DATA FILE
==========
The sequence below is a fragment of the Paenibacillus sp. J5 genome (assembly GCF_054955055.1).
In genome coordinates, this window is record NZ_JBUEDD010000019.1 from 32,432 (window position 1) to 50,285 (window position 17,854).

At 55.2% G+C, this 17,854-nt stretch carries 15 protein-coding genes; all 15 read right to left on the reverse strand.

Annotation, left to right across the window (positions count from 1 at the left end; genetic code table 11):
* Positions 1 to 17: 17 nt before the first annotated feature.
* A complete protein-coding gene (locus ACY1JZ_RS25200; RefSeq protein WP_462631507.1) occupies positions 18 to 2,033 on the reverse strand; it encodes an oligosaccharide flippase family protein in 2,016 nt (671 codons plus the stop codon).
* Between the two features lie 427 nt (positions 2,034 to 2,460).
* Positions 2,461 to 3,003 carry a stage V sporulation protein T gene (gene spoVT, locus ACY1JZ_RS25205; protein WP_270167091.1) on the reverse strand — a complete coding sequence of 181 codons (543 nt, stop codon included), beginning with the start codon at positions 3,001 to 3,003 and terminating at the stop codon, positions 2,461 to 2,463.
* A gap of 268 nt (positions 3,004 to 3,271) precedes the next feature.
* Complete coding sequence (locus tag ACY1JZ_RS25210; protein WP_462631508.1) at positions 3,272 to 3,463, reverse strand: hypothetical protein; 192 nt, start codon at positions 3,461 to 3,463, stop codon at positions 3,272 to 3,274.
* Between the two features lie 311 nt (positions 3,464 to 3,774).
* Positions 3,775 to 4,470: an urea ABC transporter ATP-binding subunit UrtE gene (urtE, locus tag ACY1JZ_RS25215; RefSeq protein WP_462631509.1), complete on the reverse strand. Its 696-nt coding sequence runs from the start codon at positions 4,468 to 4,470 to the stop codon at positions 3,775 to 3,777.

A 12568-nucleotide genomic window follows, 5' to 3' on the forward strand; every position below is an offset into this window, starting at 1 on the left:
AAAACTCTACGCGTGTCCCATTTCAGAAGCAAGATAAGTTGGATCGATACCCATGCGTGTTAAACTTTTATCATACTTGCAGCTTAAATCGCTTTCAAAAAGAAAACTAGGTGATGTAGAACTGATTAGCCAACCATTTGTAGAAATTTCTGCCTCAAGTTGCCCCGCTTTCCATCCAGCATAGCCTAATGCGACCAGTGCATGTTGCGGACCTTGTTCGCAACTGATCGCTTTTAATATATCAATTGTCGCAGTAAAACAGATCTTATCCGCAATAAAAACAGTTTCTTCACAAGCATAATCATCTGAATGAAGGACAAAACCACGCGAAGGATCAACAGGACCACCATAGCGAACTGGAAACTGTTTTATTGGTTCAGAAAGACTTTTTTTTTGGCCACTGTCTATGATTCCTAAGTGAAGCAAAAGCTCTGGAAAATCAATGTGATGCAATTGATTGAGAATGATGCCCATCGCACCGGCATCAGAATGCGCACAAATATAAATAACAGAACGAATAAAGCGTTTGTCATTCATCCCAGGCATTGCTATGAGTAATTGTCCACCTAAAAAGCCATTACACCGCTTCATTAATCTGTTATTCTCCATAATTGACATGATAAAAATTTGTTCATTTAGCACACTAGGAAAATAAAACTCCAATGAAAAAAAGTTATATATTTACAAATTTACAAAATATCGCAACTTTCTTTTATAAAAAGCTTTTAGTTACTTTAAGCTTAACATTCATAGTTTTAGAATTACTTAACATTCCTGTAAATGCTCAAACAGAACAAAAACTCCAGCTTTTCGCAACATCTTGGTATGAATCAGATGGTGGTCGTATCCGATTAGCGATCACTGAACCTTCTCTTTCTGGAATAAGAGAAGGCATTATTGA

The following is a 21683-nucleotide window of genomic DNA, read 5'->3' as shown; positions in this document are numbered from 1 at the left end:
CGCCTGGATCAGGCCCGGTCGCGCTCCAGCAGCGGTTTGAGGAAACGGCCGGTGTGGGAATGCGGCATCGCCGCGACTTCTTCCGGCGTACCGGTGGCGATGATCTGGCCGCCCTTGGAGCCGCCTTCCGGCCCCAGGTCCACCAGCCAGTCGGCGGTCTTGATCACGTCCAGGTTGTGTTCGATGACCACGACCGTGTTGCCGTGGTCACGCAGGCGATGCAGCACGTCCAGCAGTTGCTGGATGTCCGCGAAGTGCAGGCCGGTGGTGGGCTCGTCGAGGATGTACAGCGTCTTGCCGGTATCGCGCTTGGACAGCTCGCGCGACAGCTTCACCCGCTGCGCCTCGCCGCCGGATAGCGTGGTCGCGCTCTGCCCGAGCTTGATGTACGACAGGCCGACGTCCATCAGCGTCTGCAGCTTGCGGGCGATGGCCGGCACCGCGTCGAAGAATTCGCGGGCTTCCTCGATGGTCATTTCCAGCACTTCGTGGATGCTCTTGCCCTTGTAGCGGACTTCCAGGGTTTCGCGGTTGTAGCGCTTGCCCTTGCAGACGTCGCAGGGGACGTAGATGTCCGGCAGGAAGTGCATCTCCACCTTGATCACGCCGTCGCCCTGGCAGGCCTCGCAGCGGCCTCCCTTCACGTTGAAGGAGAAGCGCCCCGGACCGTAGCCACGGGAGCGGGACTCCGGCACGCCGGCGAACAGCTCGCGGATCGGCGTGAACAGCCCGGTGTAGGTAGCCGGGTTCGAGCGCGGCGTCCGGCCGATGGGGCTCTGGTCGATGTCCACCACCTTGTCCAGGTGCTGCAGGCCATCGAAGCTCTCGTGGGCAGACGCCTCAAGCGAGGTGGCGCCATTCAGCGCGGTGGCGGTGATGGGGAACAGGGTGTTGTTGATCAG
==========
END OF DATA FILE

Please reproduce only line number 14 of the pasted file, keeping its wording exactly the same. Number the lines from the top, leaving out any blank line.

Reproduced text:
AAAACTCTACGCGTGTCCCATTTCAGAAGCAAGATAAGTTGGATCGATACCCATGCGTGTTAAACTTTTATCATACTTGCAGCTTAAATCGCTTTCAAAAAGAAAACTAGGTGATGTAGAACTGATTAGCCAACCATTTGTAGAAATTTCTGCCTCAAGTTGCCCCGCTTTCCATCCAGCATAGCCTAATGCGACCAGTGCATGTTGCGGACCTTGTTCGCAACTGATCGCTTTTAATATATCAATTGTCGCAGTAAAACAGATCTTATCCGCAATAAAAACAGTTTCTTCACAAGCATAATCATCTGAATGAAGGACAAAACCACGCGAAGGATCAACAGGACCACCATAGCGAACTGGAAACTGTTTTATTGGTTCAGAAAGACTTTTTTTTTGGCCACTGTCTATGATTCCTAAGTGAAGCAAAAGCTCTGGAAAATCAATGTGATGCAATTGATTGAGAATGATGCCCATCGCACCGGCATCAGAATGCGCACAAATATAAATAACAGAACGAATAAAGCGTTTGTCATTCATCCCAGGCATTGCTATGAGTAATTGTCCACCTAAAAAGCCATTACACCGCTTCATTAATCTGTTATTCTCCATAATTGACATGATAAAAATTTGTTCATTTAGCACACTAGGAAAATAAAACTCCAATGAAAAAAAGTTATATATTTACAAATTTACAAAATATCGCAACTTTCTTTTATAAAAAGCTTTTAGTTACTTTAAGCTTAACATTCATAGTTTTAGAATTACTTAACATTCCTGTAAATGCTCAAACAGAACAAAAACTCCAGCTTTTCGCAACATCTTGGTATGAATCAGATGGTGGTCGTATCCGATTAGCGATCACTGAACCTTCTCTTTCTGGAATAAGAGAAGGCATTATTGA